Our Malawi Project
Coordinator Karen Goodman-Jones reports on an unusual approach to inclusive
education in Northern Malawi ….
“Chalk and cheese”
and “chicken and egg”. We’re all familiar with these phrases, but what about
“chicken and chalk”? For one enterprising community in Northern Malawi this is
their approach to a more inclusive education for those with disabilities. And
Six months in to
our four-and-a-half year project, which is funded by the Scottish Government,
it’s a good time to take stock and assess our progress.
Our project is
designed to work with rural communities in Northern Malawi, challenging
negative attitudes towards people with disabilities, especially children with
additional learning needs. We believe every child has a right to an education
and the lifelong opportunities and choices that this offers.
To reach this goal
we’re working with our local partner – Church of Central Africa Presbyterian
(CCAP) Synod of Livingstonia Education Department. And we’re working with
respected community leaders, teachers and head teachers, parents and brothers
and sisters of those with disabilities. We offer the chance to learn about
children’s rights and their abilities, and to encourage an attitude that with
support, children with additional needs can attend school, can
learn, can make friends and can achieve academically.
To date our project
has directly reached nearly 2,200 children, parents, teachers and community
leaders with training and support to champion the rights of all children to an
But behind these
numbers, what has changed for the individuals?
This is where the chickens come in… as a way forward for the community in the village of Mfinda, in Chitipa District, to support their learners with additional needs at their local school, Mpale School.
Mfinda village has
a population of nearly 5,600 people and this training was the first time any of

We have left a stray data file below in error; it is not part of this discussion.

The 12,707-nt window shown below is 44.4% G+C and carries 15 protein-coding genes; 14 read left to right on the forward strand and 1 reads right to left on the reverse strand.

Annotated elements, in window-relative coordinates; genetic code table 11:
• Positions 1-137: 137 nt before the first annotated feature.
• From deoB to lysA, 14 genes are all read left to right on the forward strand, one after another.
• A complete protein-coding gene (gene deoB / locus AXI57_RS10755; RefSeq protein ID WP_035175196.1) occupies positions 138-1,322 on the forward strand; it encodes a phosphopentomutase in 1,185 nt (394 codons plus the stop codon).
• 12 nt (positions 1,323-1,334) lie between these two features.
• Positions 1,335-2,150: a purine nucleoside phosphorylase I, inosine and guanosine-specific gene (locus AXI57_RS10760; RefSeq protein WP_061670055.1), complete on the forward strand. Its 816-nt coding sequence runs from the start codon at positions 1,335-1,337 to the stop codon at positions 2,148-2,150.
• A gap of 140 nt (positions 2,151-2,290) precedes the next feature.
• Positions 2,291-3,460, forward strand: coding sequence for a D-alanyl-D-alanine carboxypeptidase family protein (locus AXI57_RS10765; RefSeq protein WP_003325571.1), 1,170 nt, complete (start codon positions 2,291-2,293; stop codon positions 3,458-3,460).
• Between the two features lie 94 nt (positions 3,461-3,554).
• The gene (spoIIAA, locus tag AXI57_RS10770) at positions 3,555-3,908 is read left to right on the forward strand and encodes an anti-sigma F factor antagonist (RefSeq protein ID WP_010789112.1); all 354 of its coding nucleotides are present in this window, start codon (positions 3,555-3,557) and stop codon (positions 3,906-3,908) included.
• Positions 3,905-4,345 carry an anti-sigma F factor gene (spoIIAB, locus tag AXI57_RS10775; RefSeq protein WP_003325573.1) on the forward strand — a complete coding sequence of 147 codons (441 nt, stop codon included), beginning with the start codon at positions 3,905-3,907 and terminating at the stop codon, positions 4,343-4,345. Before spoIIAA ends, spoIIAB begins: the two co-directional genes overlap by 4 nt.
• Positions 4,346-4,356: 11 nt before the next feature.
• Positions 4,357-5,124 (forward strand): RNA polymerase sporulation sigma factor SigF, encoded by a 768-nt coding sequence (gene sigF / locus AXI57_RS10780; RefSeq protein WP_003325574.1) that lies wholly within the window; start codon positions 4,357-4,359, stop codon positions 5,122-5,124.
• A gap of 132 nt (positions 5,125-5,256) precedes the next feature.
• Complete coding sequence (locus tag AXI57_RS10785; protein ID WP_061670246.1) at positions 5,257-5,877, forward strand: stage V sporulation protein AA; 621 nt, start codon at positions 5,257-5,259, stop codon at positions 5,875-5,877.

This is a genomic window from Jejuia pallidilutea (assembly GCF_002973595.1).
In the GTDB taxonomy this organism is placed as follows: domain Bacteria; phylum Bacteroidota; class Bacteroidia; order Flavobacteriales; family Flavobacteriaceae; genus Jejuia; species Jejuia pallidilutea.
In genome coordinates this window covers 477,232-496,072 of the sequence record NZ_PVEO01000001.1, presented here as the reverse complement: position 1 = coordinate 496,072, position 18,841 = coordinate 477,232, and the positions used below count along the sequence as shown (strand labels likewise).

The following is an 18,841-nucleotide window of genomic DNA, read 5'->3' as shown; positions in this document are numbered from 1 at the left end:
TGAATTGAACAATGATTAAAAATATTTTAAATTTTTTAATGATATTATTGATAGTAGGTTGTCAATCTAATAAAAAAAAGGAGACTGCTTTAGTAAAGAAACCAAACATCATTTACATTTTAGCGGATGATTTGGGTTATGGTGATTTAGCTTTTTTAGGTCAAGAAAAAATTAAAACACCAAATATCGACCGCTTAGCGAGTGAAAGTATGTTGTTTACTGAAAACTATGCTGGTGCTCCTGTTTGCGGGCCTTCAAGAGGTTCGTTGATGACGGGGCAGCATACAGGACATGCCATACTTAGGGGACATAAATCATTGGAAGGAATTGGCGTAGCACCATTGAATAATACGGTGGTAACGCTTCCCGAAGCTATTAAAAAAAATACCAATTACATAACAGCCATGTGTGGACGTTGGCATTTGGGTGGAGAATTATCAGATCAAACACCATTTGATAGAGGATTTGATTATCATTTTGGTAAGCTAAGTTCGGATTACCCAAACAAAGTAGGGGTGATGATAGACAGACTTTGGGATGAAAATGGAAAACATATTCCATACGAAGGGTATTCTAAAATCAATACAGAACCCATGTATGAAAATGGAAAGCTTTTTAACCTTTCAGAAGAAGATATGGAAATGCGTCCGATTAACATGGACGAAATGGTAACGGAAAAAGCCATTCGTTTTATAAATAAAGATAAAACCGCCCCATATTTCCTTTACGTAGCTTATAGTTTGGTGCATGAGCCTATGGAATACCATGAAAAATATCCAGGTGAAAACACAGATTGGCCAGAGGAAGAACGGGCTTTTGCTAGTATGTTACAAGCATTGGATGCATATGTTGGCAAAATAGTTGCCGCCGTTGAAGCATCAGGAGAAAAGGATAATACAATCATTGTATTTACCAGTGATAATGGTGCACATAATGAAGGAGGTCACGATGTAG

them had been exposed to the idea of inclusive education. Following village
meetings, they decided to put in place new by-laws with those ‘breaking’ the
by-law facing a ‘chicken fine’.
Those who failed to
attend the village’s development meetings, which look to improve their
community’s future, faced a fine of one chicken. This was then taken further to
support inclusive education, with every family failing to send any of their
children to school, regardless of any additional needs having to pay a ‘chicken
fine’. With each chicken worth around
£2, this money is donated to the school to purchase chalk and other essentials
necessary for learning.
According to the
School Management Committee Chairman, Mr Mark Mtambo, in only the first few
weeks since the by-law was introduced, two families have been fined, £4 has
been raised to buy chalk and two children with additional needs are now
registered to attend school.
For the village of Mfinda, and indeed Mpale School, it’s a win-win situation; all the local children will now have a chance to learn and, if they fail to attend, their teaching resources are being increased. With over 1,800 pupils, of which nearly 100 have been identified as having additional needs, boxes of chalk are in short supply!
This is just one small
story from the dozens of communities where we work, and just highlights some of
the 2,200 people who are now being offered the chance to change their lives for
the better, thanks to the people of Scotland.
We will be
following Mfinda Village and many others over the coming months, so please do
check back and see what a difference your tax is making to children in Northern
ENABLE Scotland and Sense Scotland have been awarded Carer Positive status. The Carer Positive scheme is operated by Carers Scotland on behalf of the Scottish Government and is awarded to employers who introduce working practices that aims to make life easier for those who have caring responsibilities.
Funding of more than £1.2 million has been secured by Sense Scotland from the Scottish Government’s Malawi Development Fund to continue its life-changing work which supports the development of inclusive education in Northern Malawi.